(reply)
    • Peter Attia  February 8, 2012

      Thanks so much for your questions and comments. I actually have a post already written on this question of “do calories matter.” Hope to get it out in the next month or so. On the coffee thing, I love it. Love the smell, love the taste, and love it unsweetened, but with with whole fat cream. If anything, the data suggest caffeine can actually increase mobilization of fat, by upregulating hormone sensitive lipase (HSL).

  5. Anthony  February 8, 2012

    Dr Peter.
    I never considered calories over the course of a year. We have been so conditioned to monitoring calories over a 24 hour period. It is almost hard to imagine that ONLY 10 calories per day is responsible for long term weight gain as you demonstated. Like you I love my coffee – it is my one and only vice. But mine is a cappuccino, large one – obviously made with full cream milk. Where do you sit with milk? The hardcore primitives don’t do it, some say its okay in moderation, but I suspect my current daily dose might not be the best thing to getting me to my end weight goal.
    To date – lost 19 lbs (in 9 weeks). Goal loss is 30 lbs. All done without sugar or grains.

    (reply)
    • Peter Attia  February 8, 2012

      Anthony, great question. I, personally, do not consume milk, as even one glass takes me out of ketosis, as I’ve documented in myself. My way around this: If I get a latte, I ask them to make it will whole fat cream (35% fat). Yes, they look at me like I’m crazy, but it tastes like nothing I’ve ever had and it does not appear to adversely impact me.

  6. Vlada  October 2, 2013

    As for Anthony, my only vice is coffee with milk. Now, when I am on this diet, I don’t know what kind of milk/cream I should use? In my country, we don’t have something called “heavy cream”, there is only milk, highest 3.8% of fat and something what we call “sour cream”, with 36% of milk fat. So, can you please be kind and just write nutrition information for that heavy cream that you use, and of course, is it made from milk or other ingredient?

    Thank in advance 🙂

    (reply)
    • Mihir  October 8, 2013

      here is the nutrition information for the heavy cream I use. :

      Ingredients
      Organic Grade A Cream (Milk)
      (Cream is the thick, fat-rich part of milk, which rises to the top when milk is fresh and is skimmed off.)

      Nutrition Facts
      Serving Size 1 tbsp (15ml)
      Calories from Fat 50
      Calories 50

      % Daily Values*
      Total Fat 6g 9%
      Saturated Fat 3.5g 18%
      Trans Fat 0g
      Cholesterol 20mg 7%
      Sodium 5mg 0%
      Total Carbohydrate 0g 0%
      Dietary Fiber 0g 0%
      Sugars 0g
      Protein 0g

  7. Rob  January 16, 2014

    Peter, I’m new to the site and deeply impressed with it your personal journey, commitment, and story. A lightly ketogenic diet is having a profoundly positive impact on my own journey to overcome a lifetime of weight management issues. And as you’ve mentioned, finding a PCP that supports my fairly well-read intention to pursue this form of insulin regulation, has lead me to make a change there. That said, this may not be the place to pose this question, so please forgive that, but, here goes:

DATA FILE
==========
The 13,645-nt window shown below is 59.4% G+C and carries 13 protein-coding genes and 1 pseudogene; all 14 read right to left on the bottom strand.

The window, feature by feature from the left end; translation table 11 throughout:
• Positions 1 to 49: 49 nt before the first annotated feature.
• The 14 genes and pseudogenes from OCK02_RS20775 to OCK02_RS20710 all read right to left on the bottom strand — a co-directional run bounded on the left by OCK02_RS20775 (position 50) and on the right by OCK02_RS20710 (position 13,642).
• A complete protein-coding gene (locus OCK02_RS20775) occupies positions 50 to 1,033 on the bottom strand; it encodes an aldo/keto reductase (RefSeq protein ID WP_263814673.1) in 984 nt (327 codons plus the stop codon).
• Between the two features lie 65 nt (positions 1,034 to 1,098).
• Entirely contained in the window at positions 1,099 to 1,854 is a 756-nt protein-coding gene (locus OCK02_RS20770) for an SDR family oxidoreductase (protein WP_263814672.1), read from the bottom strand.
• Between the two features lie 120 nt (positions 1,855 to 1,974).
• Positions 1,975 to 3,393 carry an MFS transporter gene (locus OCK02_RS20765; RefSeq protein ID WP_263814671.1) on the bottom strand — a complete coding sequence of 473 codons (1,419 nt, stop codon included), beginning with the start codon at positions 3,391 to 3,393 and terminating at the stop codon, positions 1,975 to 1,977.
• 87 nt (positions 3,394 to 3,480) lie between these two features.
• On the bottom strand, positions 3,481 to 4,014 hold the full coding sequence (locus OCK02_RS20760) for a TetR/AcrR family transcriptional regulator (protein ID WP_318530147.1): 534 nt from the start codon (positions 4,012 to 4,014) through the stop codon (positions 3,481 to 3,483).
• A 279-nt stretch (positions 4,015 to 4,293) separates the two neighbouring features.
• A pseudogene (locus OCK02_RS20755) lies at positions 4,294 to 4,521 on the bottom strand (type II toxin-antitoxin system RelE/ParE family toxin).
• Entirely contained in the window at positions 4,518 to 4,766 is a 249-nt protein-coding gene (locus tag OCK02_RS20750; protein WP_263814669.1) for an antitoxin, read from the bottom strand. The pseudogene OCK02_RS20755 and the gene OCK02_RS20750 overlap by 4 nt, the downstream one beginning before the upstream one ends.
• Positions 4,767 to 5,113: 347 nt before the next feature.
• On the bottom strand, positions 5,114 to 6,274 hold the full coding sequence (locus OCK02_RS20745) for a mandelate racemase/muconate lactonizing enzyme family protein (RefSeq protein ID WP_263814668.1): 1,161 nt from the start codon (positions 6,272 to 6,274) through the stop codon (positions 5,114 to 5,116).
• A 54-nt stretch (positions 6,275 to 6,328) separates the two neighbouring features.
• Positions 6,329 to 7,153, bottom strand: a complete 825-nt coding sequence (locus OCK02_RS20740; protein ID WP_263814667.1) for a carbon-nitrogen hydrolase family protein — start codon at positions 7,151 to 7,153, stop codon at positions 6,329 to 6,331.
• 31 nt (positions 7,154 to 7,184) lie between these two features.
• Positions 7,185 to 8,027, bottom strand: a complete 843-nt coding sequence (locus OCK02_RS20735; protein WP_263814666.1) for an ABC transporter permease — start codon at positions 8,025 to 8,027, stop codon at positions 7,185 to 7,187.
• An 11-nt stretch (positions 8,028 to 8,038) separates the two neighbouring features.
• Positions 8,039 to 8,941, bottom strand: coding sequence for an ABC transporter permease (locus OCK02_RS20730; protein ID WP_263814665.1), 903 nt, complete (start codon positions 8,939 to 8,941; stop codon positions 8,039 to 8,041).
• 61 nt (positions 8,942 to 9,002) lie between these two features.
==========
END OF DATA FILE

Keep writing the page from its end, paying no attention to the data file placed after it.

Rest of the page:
It seems from all the studies and interventions I’ve read that there is an underlying presumption that virtually everything we consume is processed by the body (except for some cellulose/lignin fibrous matter), and nothing is left. This leads me to conclude that fecal matter, other than water and the above insolubles, contains very little in the way of caloric materials, and certainly nothing that could be catabolized by the body’s native abilities. After subtracting the water, there must be left a certain amount of organic matter of some form (micro-organisms or parts thereof?). Is it correct to assume that everything that could be consumed is actually consumed through the alimentary canal and that virtually zero energy is lost in waste? And following that and the theme of this post, maybe it would be nearly correct to say “you are what you eat, and you are EVERYTHING that you eat.”?

    (reply)
  8. Kevin  June 10, 2014

    Peter, I have often wondered about feces (don’t laugh!)

    Okay, now that you’re done laughing, I was wondering about how much of what we eat never does get absorbed. I’m sure it would depend on a number of factors, but how much of our food ends up in the commode? When I see pieces of almonds in my stool, I know that there’s some fat and protein that didn’t get absorbed.

    Also, when our bodies secrete bile salts from the gall bladder to emulsify the fat in my low-carb/high-fat diet, and then is bound by the fiber I eat along with it, those high-cholesterol bile salts are then eliminated, rather than being reabsorbed (which is why high-fiber diets reduce cholesterol). Wouldn’t that count as a net-negative on energy?

    (reply)
    • Peter Attia  June 11, 2014

      Yes.

    • Hemming  June 19, 2014

      Does that mean that something like cocoa nibs, which are almost all fibre, would actually have a lower caloric value than what can be calculated? They have around 50g of fat per 100g but does the fibre affect the digestion so that I effectively can only use an amount less than the 50g as actual energy?